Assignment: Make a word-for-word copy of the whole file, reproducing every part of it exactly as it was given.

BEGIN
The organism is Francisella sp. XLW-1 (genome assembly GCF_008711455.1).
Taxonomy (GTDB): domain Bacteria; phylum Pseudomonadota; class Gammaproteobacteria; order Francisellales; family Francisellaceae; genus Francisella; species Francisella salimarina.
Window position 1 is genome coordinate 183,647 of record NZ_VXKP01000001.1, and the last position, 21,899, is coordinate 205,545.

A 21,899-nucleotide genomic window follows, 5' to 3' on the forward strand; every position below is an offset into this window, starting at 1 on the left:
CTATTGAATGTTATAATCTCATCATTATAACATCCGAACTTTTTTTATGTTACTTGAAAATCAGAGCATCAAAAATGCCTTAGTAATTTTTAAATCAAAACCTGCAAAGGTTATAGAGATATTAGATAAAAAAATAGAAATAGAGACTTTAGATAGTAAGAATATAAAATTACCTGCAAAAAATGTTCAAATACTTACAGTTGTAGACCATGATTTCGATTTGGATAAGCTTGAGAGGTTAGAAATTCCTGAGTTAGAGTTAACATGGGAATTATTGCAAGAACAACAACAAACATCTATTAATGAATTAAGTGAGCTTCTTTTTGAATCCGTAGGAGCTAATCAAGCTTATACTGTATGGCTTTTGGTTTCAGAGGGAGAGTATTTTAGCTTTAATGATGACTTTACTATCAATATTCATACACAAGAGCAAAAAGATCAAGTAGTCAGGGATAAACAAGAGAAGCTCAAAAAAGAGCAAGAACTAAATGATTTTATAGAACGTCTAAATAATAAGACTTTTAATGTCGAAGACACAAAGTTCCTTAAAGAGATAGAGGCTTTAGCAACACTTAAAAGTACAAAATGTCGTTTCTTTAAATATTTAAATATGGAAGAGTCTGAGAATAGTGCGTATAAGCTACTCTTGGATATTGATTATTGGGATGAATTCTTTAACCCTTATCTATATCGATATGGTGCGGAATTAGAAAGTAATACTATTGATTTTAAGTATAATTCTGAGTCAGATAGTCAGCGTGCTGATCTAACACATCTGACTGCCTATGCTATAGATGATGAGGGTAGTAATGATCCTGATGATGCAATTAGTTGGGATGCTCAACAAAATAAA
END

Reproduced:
The organism is Francisella sp. XLW-1 (genome assembly GCF_008711455.1).
Taxonomy (GTDB): domain Bacteria; phylum Pseudomonadota; class Gammaproteobacteria; order Francisellales; family Francisellaceae; genus Francisella; species Francisella salimarina.
Window position 1 is genome coordinate 183,647 of record NZ_VXKP01000001.1, and the last position, 21,899, is coordinate 205,545.

A 21,899-nucleotide genomic window follows, 5' to 3' on the forward strand; every position below is an offset into this window, starting at 1 on the left:
CTATTGAATGTTATAATCTCATCATTATAACATCCGAACTTTTTTTATGTTACTTGAAAATCAGAGCATCAAAAATGCCTTAGTAATTTTTAAATCAAAACCTGCAAAGGTTATAGAGATATTAGATAAAAAAATAGAAATAGAGACTTTAGATAGTAAGAATATAAAATTACCTGCAAAAAATGTTCAAATACTTACAGTTGTAGACCATGATTTCGATTTGGATAAGCTTGAGAGGTTAGAAATTCCTGAGTTAGAGTTAACATGGGAATTATTGCAAGAACAACAACAAACATCTATTAATGAATTAAGTGAGCTTCTTTTTGAATCCGTAGGAGCTAATCAAGCTTATACTGTATGGCTTTTGGTTTCAGAGGGAGAGTATTTTAGCTTTAATGATGACTTTACTATCAATATTCATACACAAGAGCAAAAAGATCAAGTAGTCAGGGATAAACAAGAGAAGCTCAAAAAAGAGCAAGAACTAAATGATTTTATAGAACGTCTAAATAATAAGACTTTTAATGTCGAAGACACAAAGTTCCTTAAAGAGATAGAGGCTTTAGCAACACTTAAAAGTACAAAATGTCGTTTCTTTAAATATTTAAATATGGAAGAGTCTGAGAATAGTGCGTATAAGCTACTCTTGGATATTGATTATTGGGATGAATTCTTTAACCCTTATCTATATCGATATGGTGCGGAATTAGAAAGTAATACTATTGATTTTAAGTATAATTCTGAGTCAGATAGTCAGCGTGCTGATCTAACACATCTGACTGCCTATGCTATAGATGATGAGGGTAGTAATGATCCTGATGATGCAATTAGTTGGGATGCTCAACAAAATAAA